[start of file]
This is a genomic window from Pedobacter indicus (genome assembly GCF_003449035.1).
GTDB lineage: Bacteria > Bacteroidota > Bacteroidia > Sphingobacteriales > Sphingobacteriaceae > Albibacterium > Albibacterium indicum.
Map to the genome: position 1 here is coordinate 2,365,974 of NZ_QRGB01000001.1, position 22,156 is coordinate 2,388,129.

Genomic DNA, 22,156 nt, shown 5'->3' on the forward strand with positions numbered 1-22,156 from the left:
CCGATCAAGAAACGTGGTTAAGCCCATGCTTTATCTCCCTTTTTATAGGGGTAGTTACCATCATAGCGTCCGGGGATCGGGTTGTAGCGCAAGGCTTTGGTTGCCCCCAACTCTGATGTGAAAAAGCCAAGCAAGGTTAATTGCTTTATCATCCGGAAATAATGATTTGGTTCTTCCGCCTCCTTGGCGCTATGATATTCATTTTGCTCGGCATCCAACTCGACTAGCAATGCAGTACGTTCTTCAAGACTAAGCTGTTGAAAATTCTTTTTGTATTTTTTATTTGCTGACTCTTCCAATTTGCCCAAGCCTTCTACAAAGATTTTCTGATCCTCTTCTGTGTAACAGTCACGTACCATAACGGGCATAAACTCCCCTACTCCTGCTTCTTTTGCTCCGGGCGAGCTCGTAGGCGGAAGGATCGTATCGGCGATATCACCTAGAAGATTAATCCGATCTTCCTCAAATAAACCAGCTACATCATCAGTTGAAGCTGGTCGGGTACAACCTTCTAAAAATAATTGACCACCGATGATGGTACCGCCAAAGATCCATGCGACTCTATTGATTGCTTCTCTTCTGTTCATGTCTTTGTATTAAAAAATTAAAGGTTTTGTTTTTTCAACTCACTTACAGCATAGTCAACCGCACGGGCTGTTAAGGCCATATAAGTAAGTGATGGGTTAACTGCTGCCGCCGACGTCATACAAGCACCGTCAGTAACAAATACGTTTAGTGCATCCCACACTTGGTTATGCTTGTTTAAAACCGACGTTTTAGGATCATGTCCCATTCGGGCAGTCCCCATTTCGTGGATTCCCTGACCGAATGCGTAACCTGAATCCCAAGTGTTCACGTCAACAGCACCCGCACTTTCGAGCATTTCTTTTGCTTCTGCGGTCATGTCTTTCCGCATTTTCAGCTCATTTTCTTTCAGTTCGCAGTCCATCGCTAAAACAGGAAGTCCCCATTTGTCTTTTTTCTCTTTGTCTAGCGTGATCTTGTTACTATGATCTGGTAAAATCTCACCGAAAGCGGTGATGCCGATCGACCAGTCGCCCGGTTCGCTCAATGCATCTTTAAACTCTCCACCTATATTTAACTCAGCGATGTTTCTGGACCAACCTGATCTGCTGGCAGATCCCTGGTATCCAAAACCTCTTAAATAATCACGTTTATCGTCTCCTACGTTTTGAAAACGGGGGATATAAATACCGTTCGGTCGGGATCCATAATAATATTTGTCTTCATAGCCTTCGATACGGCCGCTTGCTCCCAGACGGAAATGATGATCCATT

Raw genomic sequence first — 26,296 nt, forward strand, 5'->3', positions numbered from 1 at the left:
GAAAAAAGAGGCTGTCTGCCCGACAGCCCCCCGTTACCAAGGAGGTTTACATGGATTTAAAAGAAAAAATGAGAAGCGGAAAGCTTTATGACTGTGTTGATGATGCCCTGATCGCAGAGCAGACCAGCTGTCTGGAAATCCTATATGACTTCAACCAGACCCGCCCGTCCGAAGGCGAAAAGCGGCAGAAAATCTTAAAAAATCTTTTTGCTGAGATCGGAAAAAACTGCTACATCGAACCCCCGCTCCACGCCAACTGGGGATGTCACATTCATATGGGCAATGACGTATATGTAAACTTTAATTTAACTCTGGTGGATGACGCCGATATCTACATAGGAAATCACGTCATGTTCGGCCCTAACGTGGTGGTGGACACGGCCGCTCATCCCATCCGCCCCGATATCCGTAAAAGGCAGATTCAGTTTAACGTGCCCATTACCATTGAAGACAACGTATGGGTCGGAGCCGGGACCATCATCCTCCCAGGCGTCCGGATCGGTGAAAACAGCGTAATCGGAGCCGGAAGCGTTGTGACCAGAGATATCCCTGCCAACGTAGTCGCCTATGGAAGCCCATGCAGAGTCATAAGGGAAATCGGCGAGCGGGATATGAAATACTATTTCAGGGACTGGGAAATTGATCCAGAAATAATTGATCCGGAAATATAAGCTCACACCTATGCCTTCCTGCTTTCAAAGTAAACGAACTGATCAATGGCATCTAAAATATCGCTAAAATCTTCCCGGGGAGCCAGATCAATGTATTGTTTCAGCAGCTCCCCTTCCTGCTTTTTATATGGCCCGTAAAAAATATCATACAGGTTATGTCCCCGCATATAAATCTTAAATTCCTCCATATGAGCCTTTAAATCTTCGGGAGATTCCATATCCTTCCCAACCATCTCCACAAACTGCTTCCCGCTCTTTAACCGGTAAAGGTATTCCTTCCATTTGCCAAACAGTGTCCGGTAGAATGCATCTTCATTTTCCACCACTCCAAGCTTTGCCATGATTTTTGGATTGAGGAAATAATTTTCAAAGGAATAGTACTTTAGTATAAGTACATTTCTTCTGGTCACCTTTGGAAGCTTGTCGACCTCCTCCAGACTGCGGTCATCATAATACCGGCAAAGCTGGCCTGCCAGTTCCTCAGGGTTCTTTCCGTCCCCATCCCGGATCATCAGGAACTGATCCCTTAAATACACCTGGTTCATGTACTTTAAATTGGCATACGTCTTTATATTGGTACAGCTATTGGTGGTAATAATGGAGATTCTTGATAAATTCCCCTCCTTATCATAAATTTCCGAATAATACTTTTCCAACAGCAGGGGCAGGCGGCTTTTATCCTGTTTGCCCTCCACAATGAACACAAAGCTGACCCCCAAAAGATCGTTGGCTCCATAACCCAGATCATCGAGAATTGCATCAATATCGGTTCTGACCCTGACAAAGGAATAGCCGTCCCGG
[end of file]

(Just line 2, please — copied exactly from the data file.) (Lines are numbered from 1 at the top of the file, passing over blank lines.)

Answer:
GTDB lineage: Bacteria > Bacteroidota > Bacteroidia > Sphingobacteriales > Sphingobacteriaceae > Albibacterium > Albibacterium indicum.